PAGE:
Human rights lawyer, Femi Falana (SAN), has insisted that the Attorney-General of the Federation and Minister of Justice, Abubakar Malami SAN, cannot accept responsibility for the illegal detention of Omoyele Sowore by the Department of State Security Service (DSS) contrary to an earlier position.
The Attorney General had in a statement said that the Federal Government is guided by extant laws and tradition of the law in handling legal matters and related litigations.
However, while responding to this, Falana stressed that since Malami took over the criminal case from the DSS, he is deemed to possess “the constitutional powers in full and the responsibility for any decision thereupon rests solely on him.”
Falana stated that Malami needs to take cognizance of the legal implications of taking over a pending criminal case in exercise of the powers of an Attorney-General under the common law and the Constitution.
“Since Mr. Malami has taken over the case of FRN v Sowore v Another he is deemed to possess “the constitutional powers in full and the responsibility for any decision thereupon rests solely on him. Therefore, he cannot like Pontius Pilate wash off his hands with respect to the illegal detention of Sowore by the State Security Service.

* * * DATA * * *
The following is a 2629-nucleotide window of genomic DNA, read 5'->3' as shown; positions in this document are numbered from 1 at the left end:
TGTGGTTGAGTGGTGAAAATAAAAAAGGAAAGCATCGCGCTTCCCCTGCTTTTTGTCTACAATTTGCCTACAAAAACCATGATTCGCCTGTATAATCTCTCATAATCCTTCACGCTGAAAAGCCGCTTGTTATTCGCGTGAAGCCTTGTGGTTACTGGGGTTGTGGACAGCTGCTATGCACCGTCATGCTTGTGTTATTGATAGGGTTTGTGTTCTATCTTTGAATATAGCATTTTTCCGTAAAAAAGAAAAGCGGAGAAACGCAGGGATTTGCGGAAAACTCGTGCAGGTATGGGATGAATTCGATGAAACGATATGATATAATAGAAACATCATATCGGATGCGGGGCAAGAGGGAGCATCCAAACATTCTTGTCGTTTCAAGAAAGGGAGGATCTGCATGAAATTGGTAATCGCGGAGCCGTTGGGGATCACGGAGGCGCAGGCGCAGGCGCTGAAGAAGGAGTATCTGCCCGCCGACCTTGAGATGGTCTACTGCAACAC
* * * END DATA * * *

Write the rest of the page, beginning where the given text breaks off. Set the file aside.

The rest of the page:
“Furthermore, since section 287 of the Constitution has imposed a legal obligation on all authorities and persons in Nigeria to comply with the decisions of all competent courts the Attorney-General of the Federation, Mr Malami is duty-bound to direct the State Security Service to release Sowore on bail in compliance with the valid and subsisting order of the federal high court.”
While quoting the AGF in his response, Falana reiterated and called for the release of Mr Sowore.
“In the said statement the Attorney-General stated that ‘When parties submit their issues for determination to a court of law, they lack exclusivity of decision over such issues without recourse to the court. We remain guided by the established tradition and will not take a unilateral decision without recourse to the rule of law’.
“We fully agree with the Attorney-General because he has stated the law correctly. On the basis of the legal principle, we are compelled to call on the Attorney-General to reverse the “unilateral decision” of the State Security Service to continue to incarcerate Sowore ‘without recourse to law’.
“Having taken over the prosecution of the case pursuant to section 174 of the Constitution the Attorney-General should not hesitate to direct the State Security Service to release Sowore without any further delay.”